Practically every music video concept you have seen in kpop has been done by a jpop group. Various big jpop groups did mostly tuors in Asia some did world tuors with very good success. Kat-tun was one of them had very good success in the USA and Europe. They even like kpop have satellite agencies in other countries and scout global talent. But Japan's island syndrome screwed them. Despite knowing the crazy appeal of jpop they barely did anything related to translation services, had draconian rules that prevented forgien fans from engaging with the fandoms and idols. Would never translate a damn thing, would copyright strike everything from fan art to the fan videos, also they would never pursue social media or live streaming services despite knowing the growing popularity. Even now today barely any jpop idol has a social media account. Had these idiots in charge stared a trend to use vlive or something similar etc back then plus embracing fans and the fan generated content like how kpop does jpop would be number one and a group like kattun would be the BTS you know today.


    Our country saw all these failings and pulled the rug right from under Japan and that's why our kpop rules the world.

  • Japan has a very insular mindset when it comes to their cultural content. Anime becoming popular in the West was more of an accident than a deliberate attempt.

    Nintendo are anomalous in their global mindset. Sony's videogame business isn't even Japanese anymore. I think it says a lot that Sony didn't seem to believe it could run an international videogame company in Japan, with Japanese staff. But they believe that Japanese staff can create internationally purchased cameras and televisions and whatever.


    I mean, maybe the reason anime became so big is once again because Nintendo are an atypical Japanese company and therefore Pokรฉmon happened. Idk.

  • From a personal perspective, I went from Jpop to Kpop for a few reasons. One is the music was better. Two was that Korean to me sounds more melodic when sung compared to Japanese which comes across as a bit choppy(?). Kpop is just easier to listen to.


    Also the professionalism is different. Kpop is just so so polished. There really is a big gap in the skill levels. May have changed since I stopped following Jpop of course.

  • Japan has a chokehold on the video game industry? Do you live in the 80's? All they have left is Nintendo and a few smaller developers, as Sony abandoned them for that American $$$. And Kpop, while popular, isn't the most successful music industry by a long shot. Japan is still missing out by comparison, and that's because Korea noticed foreigners taking an interest and decided to actually care, unlike the inward-looking Japanese. Still, the Japanese have the 2nd largest domestic music market (behind the US), so they can afford to be that way.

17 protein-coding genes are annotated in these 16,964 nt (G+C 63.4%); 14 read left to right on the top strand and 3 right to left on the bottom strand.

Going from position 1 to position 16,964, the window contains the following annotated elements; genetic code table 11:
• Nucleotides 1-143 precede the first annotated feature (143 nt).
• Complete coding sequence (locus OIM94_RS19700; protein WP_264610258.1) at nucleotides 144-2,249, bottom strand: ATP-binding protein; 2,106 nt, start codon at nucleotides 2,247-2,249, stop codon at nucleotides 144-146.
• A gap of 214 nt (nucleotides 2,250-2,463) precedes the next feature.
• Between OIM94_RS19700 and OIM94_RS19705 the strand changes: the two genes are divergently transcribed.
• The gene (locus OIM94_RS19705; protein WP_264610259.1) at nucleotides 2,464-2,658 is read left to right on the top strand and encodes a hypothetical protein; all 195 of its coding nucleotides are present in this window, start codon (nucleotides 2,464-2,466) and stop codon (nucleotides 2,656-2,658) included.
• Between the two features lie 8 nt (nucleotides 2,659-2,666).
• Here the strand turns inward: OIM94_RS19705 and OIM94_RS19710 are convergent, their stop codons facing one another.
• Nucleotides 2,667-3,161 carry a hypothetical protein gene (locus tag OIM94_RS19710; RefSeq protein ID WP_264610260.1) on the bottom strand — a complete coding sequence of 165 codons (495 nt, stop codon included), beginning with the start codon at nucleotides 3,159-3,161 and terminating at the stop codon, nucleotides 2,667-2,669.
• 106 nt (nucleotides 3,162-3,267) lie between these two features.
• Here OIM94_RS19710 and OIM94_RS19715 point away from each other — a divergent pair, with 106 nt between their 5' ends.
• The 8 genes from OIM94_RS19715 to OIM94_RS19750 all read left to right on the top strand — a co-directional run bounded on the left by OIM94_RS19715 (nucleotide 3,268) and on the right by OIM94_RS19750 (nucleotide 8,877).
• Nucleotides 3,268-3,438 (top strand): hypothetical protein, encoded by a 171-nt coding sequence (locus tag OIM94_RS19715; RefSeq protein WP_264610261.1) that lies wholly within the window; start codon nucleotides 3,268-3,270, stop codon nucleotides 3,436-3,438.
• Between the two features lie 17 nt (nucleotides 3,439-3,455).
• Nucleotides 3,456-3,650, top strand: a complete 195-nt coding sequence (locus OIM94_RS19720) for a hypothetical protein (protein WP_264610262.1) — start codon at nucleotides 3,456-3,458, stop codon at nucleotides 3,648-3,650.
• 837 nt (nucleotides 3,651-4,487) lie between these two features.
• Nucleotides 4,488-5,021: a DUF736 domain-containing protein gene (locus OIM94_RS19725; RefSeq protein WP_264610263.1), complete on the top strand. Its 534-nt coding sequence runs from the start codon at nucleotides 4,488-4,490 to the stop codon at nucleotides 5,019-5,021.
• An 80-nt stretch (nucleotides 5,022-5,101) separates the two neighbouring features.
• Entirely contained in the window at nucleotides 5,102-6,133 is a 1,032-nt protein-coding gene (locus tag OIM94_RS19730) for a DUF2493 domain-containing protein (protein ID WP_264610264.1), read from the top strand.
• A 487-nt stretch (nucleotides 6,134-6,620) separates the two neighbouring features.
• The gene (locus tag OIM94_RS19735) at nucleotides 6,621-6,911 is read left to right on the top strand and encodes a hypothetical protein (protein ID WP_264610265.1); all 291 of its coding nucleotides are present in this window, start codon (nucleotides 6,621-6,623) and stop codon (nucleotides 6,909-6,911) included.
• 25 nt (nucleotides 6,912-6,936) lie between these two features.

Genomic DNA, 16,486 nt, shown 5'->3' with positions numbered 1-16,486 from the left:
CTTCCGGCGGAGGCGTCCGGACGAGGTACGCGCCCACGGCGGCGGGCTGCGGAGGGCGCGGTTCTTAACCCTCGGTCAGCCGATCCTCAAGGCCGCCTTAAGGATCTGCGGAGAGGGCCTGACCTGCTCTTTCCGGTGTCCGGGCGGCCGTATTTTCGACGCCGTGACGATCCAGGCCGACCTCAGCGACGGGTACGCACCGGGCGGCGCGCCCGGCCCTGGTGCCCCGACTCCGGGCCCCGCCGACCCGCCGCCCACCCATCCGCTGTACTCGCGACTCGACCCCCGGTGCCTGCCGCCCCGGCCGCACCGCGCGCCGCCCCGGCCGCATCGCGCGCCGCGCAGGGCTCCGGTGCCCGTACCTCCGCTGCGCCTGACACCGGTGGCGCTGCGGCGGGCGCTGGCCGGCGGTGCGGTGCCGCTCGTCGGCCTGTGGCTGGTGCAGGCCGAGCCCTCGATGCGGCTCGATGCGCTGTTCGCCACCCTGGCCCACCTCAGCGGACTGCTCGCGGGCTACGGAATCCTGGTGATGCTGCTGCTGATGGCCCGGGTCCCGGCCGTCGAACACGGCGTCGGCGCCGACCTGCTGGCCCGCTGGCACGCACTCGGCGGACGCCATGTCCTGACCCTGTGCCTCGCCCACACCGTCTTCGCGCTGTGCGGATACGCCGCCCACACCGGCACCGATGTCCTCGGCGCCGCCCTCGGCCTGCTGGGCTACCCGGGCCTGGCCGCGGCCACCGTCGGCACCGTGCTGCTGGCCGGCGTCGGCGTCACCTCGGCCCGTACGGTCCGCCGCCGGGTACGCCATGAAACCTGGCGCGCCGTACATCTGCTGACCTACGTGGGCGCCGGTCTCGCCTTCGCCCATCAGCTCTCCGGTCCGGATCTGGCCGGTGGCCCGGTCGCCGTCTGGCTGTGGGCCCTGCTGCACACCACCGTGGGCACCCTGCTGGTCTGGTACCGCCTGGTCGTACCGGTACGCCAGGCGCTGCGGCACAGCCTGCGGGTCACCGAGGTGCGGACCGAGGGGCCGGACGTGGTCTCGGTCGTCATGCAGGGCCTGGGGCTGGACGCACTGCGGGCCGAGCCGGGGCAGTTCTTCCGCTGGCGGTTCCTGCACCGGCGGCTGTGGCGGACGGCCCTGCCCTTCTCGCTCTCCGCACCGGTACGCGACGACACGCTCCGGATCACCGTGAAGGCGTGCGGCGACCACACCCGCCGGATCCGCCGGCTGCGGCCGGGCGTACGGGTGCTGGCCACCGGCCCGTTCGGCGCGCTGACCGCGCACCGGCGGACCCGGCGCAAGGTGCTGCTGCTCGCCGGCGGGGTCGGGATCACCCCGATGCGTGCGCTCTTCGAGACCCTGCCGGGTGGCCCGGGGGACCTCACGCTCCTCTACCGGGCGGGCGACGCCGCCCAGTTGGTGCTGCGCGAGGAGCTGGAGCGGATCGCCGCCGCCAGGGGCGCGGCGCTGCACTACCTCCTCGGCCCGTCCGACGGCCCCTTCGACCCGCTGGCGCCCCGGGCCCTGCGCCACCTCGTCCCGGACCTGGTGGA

Edited 5 times, last by jt3000 ().

  • Whoever created the harsh copyright laws in Japan REALLY fucked up, they basically gave music to Korea on a silver platter. Now look, BTS alone generates 5 billion a year. Japan really let that go. Because of anime and gaming people would have crossed the bridge to Jpop a lot easier than it is with Kpop. Jpop could have been much bigger than Kpop is now.

    still jpop doesn't have the same appeal as kpop

    I'm talking about groups because seriously their soloists are on another level (Korean soloists can't hold a candle to them)

    I mean ofc there are some good groups that can appeal to foreign fans but still, I remember myself being super young and getting weirded out whenever I see the doll-like idols

    kpop managed to get all the success, not because of fewer copyrights alone. everything about kpop, the music genre, the language, the colors, the idols themselves, the dancing etc etc etc. it's a package

  • Iโ€™ve been told jpop was actually way more popular than kpop back in the day, but all of the gatekeeping, strict copyright system etc prevented a large portion of fans from accessing it.


    Making them move onto kpop insteadโ€ฆ Honestly serves Japan right for being so petty about distribution of content.


    Should also be noted that idols arenโ€™t really a big thing in Japan, itโ€™s a very small niche (even though they basically invented the idol system that Korea copied or was heavily inspired by.)


    Japan mainstream music has more focus on soloists and bands than anything else.

    Edited 2 times, last by anti-hero ().

  • Should also be noted that idols arenโ€™t really a big thing in Japan, itโ€™s a very small niche (even though they basically invented the idol system that Korea copied or was heavily inspired by.)